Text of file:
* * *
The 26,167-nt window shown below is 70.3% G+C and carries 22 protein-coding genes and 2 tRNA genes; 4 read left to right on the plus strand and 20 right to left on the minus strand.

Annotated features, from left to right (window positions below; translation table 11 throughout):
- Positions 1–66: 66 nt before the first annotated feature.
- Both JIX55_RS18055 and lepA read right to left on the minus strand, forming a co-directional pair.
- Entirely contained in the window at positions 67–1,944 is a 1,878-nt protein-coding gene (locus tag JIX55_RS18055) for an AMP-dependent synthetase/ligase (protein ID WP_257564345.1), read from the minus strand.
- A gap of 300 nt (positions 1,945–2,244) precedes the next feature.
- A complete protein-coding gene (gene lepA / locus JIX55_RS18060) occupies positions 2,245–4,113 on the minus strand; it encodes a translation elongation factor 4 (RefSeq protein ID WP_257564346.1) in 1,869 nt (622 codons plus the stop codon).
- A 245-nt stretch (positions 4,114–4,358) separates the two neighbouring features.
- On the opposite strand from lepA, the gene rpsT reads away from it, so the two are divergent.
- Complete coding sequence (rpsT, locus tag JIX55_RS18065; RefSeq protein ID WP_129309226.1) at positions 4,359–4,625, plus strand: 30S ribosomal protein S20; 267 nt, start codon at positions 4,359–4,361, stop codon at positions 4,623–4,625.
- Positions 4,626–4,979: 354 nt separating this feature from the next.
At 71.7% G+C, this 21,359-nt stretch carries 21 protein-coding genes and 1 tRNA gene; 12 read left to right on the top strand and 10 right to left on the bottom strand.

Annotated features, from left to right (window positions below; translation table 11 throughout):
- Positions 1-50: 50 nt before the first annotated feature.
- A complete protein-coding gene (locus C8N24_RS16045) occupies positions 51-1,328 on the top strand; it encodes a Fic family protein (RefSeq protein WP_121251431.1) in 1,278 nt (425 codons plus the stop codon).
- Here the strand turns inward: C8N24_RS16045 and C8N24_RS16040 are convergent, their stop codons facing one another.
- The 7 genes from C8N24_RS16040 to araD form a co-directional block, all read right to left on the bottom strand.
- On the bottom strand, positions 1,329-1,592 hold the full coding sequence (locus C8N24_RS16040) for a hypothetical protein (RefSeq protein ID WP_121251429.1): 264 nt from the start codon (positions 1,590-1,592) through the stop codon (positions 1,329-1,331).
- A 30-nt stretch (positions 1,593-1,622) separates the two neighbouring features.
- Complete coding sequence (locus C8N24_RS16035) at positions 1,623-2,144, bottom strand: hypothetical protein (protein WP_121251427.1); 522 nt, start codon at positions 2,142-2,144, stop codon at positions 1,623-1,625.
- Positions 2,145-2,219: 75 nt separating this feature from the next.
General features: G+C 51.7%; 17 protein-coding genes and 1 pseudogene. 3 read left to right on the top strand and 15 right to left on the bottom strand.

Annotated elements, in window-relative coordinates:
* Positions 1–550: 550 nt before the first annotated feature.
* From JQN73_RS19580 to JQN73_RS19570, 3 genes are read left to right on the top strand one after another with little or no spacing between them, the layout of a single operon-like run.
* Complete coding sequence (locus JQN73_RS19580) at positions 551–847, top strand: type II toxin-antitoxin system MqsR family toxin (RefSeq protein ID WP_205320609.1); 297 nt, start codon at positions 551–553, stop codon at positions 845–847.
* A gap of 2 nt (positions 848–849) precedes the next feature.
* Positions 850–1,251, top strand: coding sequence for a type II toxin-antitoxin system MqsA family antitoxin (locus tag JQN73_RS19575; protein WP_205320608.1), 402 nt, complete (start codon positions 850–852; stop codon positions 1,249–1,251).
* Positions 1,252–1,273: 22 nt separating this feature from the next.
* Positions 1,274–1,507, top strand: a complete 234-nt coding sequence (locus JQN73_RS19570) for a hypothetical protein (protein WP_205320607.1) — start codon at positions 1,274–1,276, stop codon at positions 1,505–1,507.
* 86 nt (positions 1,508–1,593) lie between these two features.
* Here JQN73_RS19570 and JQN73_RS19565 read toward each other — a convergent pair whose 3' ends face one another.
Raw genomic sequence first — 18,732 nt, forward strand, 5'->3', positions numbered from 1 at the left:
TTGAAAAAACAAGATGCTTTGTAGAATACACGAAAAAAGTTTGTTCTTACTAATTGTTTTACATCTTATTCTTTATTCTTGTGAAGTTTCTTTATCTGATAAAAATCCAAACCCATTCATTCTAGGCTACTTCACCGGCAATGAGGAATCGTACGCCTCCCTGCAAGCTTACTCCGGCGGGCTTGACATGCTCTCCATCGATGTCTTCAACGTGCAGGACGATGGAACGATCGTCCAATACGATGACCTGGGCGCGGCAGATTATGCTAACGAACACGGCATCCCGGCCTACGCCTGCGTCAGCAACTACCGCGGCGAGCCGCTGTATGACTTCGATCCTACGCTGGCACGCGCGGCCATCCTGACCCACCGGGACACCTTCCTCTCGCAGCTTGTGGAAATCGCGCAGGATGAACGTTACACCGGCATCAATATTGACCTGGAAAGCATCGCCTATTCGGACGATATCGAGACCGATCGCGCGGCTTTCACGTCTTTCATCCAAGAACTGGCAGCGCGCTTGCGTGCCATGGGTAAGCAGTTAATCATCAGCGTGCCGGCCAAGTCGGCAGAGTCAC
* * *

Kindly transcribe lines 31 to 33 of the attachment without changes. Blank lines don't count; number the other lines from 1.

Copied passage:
* 86 nt (positions 1,508–1,593) lie between these two features.
* Here JQN73_RS19570 and JQN73_RS19565 read toward each other — a convergent pair whose 3' ends face one another.
Raw genomic sequence first — 18,732 nt, forward strand, 5'->3', positions numbered from 1 at the left: